Writing down your experience is a great way to allow you to analyse, reflect and learn. Some of my clients identify particular things that trigger worry and anxiety, for example being in high-stakes meetings or pitches. By recording what’s happened, and also by looking out for the signs of stress they can go a long way to familiarity breeding control, if not contempt, for their problem.


The Buddhists were really onto something with option A and when you can’t control events you can always be the master of how you see them. Their great gift to the world is the practice of meditation and I now don’t have to feel nervous about recommending it to clients. Candles and sandals are out and Steve Jobs, Google and High Performing Teams are in when we think of mindfulness these days.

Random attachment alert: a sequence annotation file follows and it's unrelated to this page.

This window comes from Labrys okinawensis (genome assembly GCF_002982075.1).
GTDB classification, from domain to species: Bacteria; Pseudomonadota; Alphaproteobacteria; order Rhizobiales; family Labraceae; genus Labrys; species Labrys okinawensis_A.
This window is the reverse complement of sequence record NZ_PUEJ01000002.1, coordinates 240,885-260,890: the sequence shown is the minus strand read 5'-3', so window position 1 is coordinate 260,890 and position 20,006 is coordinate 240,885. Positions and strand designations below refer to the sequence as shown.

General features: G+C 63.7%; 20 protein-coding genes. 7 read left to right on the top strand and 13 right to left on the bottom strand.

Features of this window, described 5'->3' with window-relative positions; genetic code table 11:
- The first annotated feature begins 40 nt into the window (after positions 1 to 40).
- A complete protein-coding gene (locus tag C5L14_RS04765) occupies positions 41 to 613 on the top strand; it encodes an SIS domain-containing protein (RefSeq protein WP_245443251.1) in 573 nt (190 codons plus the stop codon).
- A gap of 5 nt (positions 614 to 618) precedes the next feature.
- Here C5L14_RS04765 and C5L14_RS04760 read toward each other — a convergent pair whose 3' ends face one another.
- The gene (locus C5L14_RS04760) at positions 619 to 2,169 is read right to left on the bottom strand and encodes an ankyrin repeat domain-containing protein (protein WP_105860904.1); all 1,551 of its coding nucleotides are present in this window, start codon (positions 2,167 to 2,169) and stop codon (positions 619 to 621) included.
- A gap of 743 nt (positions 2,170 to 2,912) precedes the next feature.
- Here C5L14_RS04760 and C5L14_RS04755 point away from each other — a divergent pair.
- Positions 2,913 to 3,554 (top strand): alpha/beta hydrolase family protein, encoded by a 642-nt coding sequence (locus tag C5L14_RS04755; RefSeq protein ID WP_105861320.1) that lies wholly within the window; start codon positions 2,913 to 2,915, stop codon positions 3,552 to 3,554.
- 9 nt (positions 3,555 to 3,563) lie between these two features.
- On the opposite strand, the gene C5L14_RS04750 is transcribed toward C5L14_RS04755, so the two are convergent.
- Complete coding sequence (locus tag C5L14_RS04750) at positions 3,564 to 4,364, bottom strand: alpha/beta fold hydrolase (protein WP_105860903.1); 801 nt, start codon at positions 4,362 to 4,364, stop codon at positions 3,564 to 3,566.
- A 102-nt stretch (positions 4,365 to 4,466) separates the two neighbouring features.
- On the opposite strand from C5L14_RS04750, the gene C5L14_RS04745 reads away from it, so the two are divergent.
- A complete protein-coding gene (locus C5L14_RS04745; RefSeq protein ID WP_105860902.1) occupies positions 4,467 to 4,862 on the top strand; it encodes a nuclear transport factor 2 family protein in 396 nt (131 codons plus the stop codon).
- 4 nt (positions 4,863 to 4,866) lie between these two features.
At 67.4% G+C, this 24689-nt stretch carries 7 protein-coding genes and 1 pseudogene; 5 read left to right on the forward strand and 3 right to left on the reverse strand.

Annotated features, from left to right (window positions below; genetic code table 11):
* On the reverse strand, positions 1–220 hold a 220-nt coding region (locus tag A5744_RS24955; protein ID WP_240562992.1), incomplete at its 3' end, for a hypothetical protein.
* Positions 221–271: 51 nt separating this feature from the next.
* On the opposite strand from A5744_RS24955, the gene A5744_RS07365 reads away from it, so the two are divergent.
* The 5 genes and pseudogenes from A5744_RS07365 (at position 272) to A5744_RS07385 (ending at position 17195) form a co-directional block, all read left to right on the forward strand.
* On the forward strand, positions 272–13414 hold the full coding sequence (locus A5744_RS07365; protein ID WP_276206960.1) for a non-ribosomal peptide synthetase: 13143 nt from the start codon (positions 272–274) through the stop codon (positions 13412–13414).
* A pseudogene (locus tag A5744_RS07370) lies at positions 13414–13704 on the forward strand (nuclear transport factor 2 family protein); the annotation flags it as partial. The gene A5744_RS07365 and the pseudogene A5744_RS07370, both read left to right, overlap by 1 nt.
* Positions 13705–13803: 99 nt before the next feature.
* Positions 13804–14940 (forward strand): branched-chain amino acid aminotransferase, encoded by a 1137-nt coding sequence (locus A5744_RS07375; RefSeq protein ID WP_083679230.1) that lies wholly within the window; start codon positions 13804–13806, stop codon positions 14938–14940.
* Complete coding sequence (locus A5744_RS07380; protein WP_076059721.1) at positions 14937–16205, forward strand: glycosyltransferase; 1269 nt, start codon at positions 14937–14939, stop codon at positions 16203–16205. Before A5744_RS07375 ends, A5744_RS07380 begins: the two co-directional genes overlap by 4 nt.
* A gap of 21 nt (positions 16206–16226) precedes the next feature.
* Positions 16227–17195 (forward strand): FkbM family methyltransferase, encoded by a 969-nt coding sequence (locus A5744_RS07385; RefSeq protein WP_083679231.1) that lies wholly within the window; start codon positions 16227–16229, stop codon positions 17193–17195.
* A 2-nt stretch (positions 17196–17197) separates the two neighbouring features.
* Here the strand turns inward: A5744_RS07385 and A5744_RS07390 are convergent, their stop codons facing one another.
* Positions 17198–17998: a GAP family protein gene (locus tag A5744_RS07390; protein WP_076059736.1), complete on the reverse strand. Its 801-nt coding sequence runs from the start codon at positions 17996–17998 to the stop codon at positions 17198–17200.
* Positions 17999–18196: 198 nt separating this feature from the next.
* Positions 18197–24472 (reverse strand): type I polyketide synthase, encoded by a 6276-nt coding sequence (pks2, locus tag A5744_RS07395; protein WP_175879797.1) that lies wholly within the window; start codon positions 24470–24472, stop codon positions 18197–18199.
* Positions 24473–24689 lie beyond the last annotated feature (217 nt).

And it really works, the NHS are finding it one of the most effective ways of dealing with chronic pain and terminal illnesses. The problem is that it needs to be a regular practice. Think of it like going to the gym – doing it occasionally is only going to bring very limited benefits. My advice is to do it as part of a group, with other people to motivate and keep you on track.

I know a Zen adept who once met a great Theravadin monk. Hoping for some wisdom and help, and with trepidation, he confessed to this elderly monk his shame, that he found keeping to a regular mediative practice very hard  to do. The old man, with a lifetime of ascetic practice behind him, smiled and said, “so do I”.


I mentioned at the start that the details of anxiety are often not discussed other than in general terms. Speaking about the actual feelings and sensations can be very helpful. Speaking about them with an existential coach is even better and is an option I thoroughly recommend of course. Coaches provide a particular kind of listening, but of course, many other options are available.